As a result of Coronavirus restrictions, many of us were forced to fundamentally change the way we live and work, including how we spend our money.
Socialising was simply not possible, nor were holidays or simple going to work at the office. This meant that vast sums of spending money were instead saved due to these extenuating circumstances.
So now that life is more or less back to normal, has there been a lasting impact on how we feel about our money, or have our spending habits also returned to the way they were?
This is most likely due to a combination of two different factors. Many people have more money in savings since the pandemic than they would have had if it never happened.
But perhaps more importantly, we have seen first hand how fragile our finances can be. Entire industries were forced to close their doors and millions of employees were told they cannot work. If it wasn’t for the Government starting the furlough scheme, they would have all lost their jobs.
This will have had a profound effect on those who take their money for granted, and assume that their lifestyle is unbreakable. Suddenly there was a real possibility of everything being lost due to something entirely out of their control.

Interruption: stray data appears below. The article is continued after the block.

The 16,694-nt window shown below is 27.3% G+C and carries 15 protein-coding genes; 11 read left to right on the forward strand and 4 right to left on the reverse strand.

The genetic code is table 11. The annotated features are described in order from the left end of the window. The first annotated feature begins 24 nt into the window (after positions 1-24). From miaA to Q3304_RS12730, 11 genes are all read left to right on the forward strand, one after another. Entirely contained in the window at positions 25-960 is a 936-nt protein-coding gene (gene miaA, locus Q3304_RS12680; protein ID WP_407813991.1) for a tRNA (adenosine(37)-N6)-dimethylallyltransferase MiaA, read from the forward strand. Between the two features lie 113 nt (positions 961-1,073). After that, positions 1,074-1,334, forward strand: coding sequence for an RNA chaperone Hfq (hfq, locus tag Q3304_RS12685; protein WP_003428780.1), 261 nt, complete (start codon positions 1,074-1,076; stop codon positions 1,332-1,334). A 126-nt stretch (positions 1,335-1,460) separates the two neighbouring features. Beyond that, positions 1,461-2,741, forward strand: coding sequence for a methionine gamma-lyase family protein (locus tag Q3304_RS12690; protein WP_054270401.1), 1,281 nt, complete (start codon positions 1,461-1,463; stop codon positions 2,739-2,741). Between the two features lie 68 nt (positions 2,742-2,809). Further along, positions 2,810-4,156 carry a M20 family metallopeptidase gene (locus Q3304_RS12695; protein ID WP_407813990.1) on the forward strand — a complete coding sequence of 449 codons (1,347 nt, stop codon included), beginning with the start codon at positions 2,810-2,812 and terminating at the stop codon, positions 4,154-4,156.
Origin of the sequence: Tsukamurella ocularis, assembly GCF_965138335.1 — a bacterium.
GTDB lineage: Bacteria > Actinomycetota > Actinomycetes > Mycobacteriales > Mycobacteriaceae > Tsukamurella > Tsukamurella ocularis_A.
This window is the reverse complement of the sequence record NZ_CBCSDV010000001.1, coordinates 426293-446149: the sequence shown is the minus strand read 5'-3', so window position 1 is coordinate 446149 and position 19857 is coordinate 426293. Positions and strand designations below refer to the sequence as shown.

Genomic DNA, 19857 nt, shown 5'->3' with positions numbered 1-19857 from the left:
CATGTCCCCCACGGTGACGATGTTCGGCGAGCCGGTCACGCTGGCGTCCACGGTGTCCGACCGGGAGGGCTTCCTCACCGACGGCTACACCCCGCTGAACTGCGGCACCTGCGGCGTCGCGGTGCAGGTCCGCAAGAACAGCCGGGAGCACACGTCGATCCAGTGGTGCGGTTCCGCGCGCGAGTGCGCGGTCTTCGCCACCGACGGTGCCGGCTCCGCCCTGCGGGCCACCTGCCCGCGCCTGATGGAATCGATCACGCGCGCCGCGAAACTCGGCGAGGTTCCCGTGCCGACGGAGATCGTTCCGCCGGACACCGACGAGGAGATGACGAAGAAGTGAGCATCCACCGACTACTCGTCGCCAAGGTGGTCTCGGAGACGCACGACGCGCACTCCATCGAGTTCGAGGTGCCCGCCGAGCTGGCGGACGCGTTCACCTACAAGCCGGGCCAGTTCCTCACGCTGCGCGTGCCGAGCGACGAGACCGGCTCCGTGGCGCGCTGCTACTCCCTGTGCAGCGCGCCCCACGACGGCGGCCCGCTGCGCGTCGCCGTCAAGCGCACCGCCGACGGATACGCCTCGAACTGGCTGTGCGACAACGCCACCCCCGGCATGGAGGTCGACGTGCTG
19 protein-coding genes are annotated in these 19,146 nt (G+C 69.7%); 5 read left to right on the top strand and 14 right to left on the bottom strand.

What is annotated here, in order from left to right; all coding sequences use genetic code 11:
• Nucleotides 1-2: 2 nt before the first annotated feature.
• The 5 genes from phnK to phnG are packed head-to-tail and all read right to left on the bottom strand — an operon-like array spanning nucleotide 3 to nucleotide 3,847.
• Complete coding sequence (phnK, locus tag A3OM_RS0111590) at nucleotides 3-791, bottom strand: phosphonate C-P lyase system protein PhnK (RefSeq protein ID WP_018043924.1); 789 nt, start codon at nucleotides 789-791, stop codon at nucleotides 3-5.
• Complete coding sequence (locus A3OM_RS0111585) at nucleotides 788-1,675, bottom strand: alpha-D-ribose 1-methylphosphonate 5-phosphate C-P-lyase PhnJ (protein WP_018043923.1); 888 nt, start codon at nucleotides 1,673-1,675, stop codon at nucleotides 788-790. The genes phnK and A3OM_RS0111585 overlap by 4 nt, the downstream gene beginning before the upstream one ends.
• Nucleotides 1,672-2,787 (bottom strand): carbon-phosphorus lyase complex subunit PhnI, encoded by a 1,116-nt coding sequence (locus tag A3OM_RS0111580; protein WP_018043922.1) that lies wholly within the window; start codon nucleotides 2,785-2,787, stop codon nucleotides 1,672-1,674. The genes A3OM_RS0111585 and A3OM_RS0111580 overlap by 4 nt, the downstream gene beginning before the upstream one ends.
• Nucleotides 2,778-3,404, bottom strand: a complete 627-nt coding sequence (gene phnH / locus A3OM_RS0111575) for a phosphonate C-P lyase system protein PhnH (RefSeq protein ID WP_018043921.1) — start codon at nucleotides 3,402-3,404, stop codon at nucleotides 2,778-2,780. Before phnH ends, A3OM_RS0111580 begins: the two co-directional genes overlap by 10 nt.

Then it is no wonder that we are generally now more sensible with our spending.
Going back to the Schroders survey, which involved 2,000 adults in the UK, almost a quarter of people are more likely to have a financial plan now compared to before the pandemic. In addition to this, 15 per cent said they are more focussed on improving their financial security.
It is worth noting that many participants in the survey may have started the pandemic with a very solid financial situation. In fact, 75 percent said that they did not need to make any financial changes to support their family during the pandemic.
Having said that, just over half admitted to feeling overwhelmed or stressed about their financial situation. This is an increase compared to 2020.
This may be a reflection of the uncertainty being felt due to the pandemic, especially when talking about job security. However, the other major factor could be the rising rate of inflation, coupled with tax increases. The cost of living crisis will most definitely be having an impact.
Will this anxiety and stress remain over the next months and years? There is little doubt that the situation will get worse before it gets better, so it appears likely. However, with sound financial advice, you can keep your finances on track during this difficult economic period.